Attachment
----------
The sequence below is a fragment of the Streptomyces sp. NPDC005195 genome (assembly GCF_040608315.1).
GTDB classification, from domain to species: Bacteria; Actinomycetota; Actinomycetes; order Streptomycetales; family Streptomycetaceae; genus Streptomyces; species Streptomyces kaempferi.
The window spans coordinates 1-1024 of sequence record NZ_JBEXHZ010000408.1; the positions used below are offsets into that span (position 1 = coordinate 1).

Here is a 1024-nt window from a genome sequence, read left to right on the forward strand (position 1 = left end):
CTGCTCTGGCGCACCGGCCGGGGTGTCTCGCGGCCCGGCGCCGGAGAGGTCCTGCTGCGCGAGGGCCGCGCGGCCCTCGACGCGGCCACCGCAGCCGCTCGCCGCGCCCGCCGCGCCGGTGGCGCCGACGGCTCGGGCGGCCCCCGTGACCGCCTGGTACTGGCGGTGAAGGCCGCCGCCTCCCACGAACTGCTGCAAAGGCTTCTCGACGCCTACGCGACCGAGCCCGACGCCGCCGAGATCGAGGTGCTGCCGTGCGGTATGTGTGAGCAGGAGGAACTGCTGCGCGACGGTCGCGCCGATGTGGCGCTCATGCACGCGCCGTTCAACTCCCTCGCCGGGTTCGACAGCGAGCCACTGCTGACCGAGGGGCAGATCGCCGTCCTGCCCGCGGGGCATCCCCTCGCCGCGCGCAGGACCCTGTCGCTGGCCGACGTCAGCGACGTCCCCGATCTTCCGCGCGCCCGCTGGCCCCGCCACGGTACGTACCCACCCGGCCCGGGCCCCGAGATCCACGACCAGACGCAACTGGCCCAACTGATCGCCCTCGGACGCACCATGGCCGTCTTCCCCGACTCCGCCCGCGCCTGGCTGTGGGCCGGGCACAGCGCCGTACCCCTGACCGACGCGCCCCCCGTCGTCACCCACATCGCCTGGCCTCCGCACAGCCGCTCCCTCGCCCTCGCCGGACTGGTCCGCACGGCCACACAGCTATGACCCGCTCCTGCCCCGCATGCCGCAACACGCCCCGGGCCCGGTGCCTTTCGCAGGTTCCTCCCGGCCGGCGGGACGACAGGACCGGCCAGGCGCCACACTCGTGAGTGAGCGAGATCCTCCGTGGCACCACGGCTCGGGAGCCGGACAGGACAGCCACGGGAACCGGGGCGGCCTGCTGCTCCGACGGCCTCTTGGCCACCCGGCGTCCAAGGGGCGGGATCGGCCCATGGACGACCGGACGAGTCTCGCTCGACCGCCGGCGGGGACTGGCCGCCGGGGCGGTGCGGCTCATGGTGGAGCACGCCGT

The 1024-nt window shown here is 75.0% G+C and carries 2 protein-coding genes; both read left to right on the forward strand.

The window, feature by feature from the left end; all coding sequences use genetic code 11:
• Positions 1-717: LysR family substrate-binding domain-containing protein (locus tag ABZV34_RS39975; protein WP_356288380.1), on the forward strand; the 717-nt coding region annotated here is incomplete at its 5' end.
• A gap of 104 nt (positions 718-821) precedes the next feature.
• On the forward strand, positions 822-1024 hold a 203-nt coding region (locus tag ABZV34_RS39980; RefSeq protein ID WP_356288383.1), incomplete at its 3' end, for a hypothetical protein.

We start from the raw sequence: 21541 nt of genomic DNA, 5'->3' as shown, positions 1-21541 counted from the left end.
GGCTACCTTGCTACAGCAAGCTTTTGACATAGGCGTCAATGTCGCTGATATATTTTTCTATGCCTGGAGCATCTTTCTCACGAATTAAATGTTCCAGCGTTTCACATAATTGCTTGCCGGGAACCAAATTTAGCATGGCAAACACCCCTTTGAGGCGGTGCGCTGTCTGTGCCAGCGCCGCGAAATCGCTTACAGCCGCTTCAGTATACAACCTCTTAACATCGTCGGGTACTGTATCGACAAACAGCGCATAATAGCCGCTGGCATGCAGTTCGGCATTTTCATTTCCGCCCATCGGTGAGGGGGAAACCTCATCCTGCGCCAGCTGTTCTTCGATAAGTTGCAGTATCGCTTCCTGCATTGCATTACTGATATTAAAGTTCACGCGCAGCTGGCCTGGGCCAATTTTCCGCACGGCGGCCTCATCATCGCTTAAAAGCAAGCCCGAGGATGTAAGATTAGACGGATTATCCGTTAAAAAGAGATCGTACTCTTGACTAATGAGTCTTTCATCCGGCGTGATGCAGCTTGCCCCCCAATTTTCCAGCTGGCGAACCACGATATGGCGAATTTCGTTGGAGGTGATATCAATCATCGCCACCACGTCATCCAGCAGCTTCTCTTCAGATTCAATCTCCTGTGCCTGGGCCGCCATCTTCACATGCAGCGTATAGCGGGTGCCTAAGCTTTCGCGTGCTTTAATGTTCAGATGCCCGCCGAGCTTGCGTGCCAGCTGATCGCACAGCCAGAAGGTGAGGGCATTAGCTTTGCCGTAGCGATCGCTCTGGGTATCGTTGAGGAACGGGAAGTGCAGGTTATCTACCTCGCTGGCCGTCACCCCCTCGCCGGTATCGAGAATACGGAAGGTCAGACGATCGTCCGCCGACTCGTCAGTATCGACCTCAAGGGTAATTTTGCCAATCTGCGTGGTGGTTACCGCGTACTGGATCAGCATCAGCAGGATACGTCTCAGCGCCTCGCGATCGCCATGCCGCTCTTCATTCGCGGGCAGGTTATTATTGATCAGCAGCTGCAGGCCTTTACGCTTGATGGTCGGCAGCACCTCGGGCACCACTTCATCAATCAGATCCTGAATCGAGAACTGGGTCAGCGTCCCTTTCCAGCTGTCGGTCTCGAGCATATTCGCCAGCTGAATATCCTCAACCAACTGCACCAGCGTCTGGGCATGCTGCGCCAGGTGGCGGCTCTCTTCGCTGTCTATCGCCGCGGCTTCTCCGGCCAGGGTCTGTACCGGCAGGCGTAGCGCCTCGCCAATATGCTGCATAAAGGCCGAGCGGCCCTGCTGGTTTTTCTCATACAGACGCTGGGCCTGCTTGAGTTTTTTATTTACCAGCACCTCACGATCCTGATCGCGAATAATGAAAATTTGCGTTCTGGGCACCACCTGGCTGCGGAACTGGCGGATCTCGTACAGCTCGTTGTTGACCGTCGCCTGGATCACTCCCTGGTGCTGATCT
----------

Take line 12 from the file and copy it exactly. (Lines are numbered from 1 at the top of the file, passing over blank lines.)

GGCTACCTTGCTACAGCAAGCTTTTGACATAGGCGTCAATGTCGCTGATATATTTTTCTATGCCTGGAGCATCTTTCTCACGAATTAAATGTTCCAGCGTTTCACATAATTGCTTGCCGGGAACCAAATTTAGCATGGCAAACACCCCTTTGAGGCGGTGCGCTGTCTGTGCCAGCGCCGCGAAATCGCTTACAGCCGCTTCAGTATACAACCTCTTAACATCGTCGGGTACTGTATCGACAAACAGCGCATAATAGCCGCTGGCATGCAGTTCGGCATTTTCATTTCCGCCCATCGGTGAGGGGGAAACCTCATCCTGCGCCAGCTGTTCTTCGATAAGTTGCAGTATCGCTTCCTGCATTGCATTACTGATATTAAAGTTCACGCGCAGCTGGCCTGGGCCAATTTTCCGCACGGCGGCCTCATCATCGCTTAAAAGCAAGCCCGAGGATGTAAGATTAGACGGATTATCCGTTAAAAAGAGATCGTACTCTTGACTAATGAGTCTTTCATCCGGCGTGATGCAGCTTGCCCCCCAATTTTCCAGCTGGCGAACCACGATATGGCGAATTTCGTTGGAGGTGATATCAATCATCGCCACCACGTCATCCAGCAGCTTCTCTTCAGATTCAATCTCCTGTGCCTGGGCCGCCATCTTCACATGCAGCGTATAGCGGGTGCCTAAGCTTTCGCGTGCTTTAATGTTCAGATGCCCGCCGAGCTTGCGTGCCAGCTGATCGCACAGCCAGAAGGTGAGGGCATTAGCTTTGCCGTAGCGATCGCTCTGGGTATCGTTGAGGAACGGGAAGTGCAGGTTATCTACCTCGCTGGCCGTCACCCCCTCGCCGGTATCGAGAATACGGAAGGTCAGACGATCGTCCGCCGACTCGTCAGTATCGACCTCAAGGGTAATTTTGCCAATCTGCGTGGTGGTTACCGCGTACTGGATCAGCATCAGCAGGATACGTCTCAGCGCCTCGCGATCGCCATGCCGCTCTTCATTCGCGGGCAGGTTATTATTGATCAGCAGCTGCAGGCCTTTACGCTTGATGGTCGGCAGCACCTCGGGCACCACTTCATCAATCAGATCCTGAATCGAGAACTGGGTCAGCGTCCCTTTCCAGCTGTCGGTCTCGAGCATATTCGCCAGCTGAATATCCTCAACCAACTGCACCAGCGTCTGGGCATGCTGCGCCAGGTGGCGGCTCTCTTCGCTGTCTATCGCCGCGGCTTCTCCGGCCAGGGTCTGTACCGGCAGGCGTAGCGCCTCGCCAATATGCTGCATAAAGGCCGAGCGGCCCTGCTGGTTTTTCTCATACAGACGCTGGGCCTGCTTGAGTTTTTTATTTACCAGCACCTCACGATCCTGATCGCGAATAATGAAAATTTGCGTTCTGGGCACCACCTGGCTGCGGAACTGGCGGATCTCGTACAGCTCGTTGTTGACCGTCGCCTGGATCACTCCCTGGTGCTGATCT